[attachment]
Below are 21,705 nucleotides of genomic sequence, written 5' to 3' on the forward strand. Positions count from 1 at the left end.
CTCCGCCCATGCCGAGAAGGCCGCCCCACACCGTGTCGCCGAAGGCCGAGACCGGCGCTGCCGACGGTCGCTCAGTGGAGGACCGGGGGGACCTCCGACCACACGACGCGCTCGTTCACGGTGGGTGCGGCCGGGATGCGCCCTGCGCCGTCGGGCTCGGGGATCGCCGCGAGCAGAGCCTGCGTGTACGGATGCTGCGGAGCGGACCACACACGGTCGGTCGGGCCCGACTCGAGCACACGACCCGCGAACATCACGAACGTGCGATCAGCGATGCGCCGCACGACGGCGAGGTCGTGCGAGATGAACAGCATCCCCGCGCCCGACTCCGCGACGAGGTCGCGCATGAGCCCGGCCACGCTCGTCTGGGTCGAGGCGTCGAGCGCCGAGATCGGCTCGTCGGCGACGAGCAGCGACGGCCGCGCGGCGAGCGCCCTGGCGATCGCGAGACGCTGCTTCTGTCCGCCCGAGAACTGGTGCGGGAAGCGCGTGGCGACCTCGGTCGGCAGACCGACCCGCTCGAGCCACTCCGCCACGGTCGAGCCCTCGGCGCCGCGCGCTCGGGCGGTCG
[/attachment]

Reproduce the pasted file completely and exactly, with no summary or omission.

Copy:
Below are 21,705 nucleotides of genomic sequence, written 5' to 3' on the forward strand. Positions count from 1 at the left end.
CTCCGCCCATGCCGAGAAGGCCGCCCCACACCGTGTCGCCGAAGGCCGAGACCGGCGCTGCCGACGGTCGCTCAGTGGAGGACCGGGGGGACCTCCGACCACACGACGCGCTCGTTCACGGTGGGTGCGGCCGGGATGCGCCCTGCGCCGTCGGGCTCGGGGATCGCCGCGAGCAGAGCCTGCGTGTACGGATGCTGCGGAGCGGACCACACACGGTCGGTCGGGCCCGACTCGAGCACACGACCCGCGAACATCACGAACGTGCGATCAGCGATGCGCCGCACGACGGCGAGGTCGTGCGAGATGAACAGCATCCCCGCGCCCGACTCCGCGACGAGGTCGCGCATGAGCCCGGCCACGCTCGTCTGGGTCGAGGCGTCGAGCGCCGAGATCGGCTCGTCGGCGACGAGCAGCGACGGCCGCGCGGCGAGCGCCCTGGCGATCGCGAGACGCTGCTTCTGTCCGCCCGAGAACTGGTGCGGGAAGCGCGTGGCGACCTCGGTCGGCAGACCGACCCGCTCGAGCCACTCCGCCACGGTCGAGCCCTCGGCGCCGCGCGCTCGGGCGGTCG